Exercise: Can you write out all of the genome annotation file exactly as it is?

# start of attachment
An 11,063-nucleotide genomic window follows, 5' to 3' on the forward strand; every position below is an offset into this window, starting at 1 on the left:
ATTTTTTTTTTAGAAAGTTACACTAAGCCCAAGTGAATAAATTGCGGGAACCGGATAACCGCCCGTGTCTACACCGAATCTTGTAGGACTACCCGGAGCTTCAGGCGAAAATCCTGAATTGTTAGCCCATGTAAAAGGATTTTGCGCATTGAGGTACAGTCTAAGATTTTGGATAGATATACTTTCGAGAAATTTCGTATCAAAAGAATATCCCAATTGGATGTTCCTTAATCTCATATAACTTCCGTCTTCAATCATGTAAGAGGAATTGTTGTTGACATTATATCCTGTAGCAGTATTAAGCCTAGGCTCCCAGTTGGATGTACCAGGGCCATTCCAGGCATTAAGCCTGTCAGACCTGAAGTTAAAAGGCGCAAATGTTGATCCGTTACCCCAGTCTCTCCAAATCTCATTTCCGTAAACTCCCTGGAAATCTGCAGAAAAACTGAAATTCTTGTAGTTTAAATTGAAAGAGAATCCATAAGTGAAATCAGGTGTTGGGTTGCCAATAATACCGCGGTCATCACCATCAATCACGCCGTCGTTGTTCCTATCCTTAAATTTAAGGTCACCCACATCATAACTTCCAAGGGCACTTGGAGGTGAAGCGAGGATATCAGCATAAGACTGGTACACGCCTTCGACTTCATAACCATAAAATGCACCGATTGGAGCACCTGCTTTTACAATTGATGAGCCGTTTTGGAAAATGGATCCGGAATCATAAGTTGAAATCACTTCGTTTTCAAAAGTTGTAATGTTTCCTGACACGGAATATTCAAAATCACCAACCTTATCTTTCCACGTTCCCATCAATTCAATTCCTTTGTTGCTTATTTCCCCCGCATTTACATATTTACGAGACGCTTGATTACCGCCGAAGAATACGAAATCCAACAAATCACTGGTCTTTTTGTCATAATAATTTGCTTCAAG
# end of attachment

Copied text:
An 11,063-nucleotide genomic window follows, 5' to 3' on the forward strand; every position below is an offset into this window, starting at 1 on the left:
ATTTTTTTTTTAGAAAGTTACACTAAGCCCAAGTGAATAAATTGCGGGAACCGGATAACCGCCCGTGTCTACACCGAATCTTGTAGGACTACCCGGAGCTTCAGGCGAAAATCCTGAATTGTTAGCCCATGTAAAAGGATTTTGCGCATTGAGGTACAGTCTAAGATTTTGGATAGATATACTTTCGAGAAATTTCGTATCAAAAGAATATCCCAATTGGATGTTCCTTAATCTCATATAACTTCCGTCTTCAATCATGTAAGAGGAATTGTTGTTGACATTATATCCTGTAGCAGTATTAAGCCTAGGCTCCCAGTTGGATGTACCAGGGCCATTCCAGGCATTAAGCCTGTCAGACCTGAAGTTAAAAGGCGCAAATGTTGATCCGTTACCCCAGTCTCTCCAAATCTCATTTCCGTAAACTCCCTGGAAATCTGCAGAAAAACTGAAATTCTTGTAGTTTAAATTGAAAGAGAATCCATAAGTGAAATCAGGTGTTGGGTTGCCAATAATACCGCGGTCATCACCATCAATCACGCCGTCGTTGTTCCTATCCTTAAATTTAAGGTCACCCACATCATAACTTCCAAGGGCACTTGGAGGTGAAGCGAGGATATCAGCATAAGACTGGTACACGCCTTCGACTTCATAACCATAAAATGCACCGATTGGAGCACCTGCTTTTACAATTGATGAGCCGTTTTGGAAAATGGATCCGGAATCATAAGTTGAAATCACTTCGTTTTCAAAAGTTGTAATGTTTCCTGACACGGAATATTCAAAATCACCAACCTTATCTTTCCACGTTCCCATCAATTCAATTCCTTTGTTGCTTATTTCCCCCGCATTTACATATTTACGAGACGCTTGATTACCGCCGAAGAATACGAAATCCAACAAATCACTGGTCTTTTTGTCATAATAATTTGCTTCAAG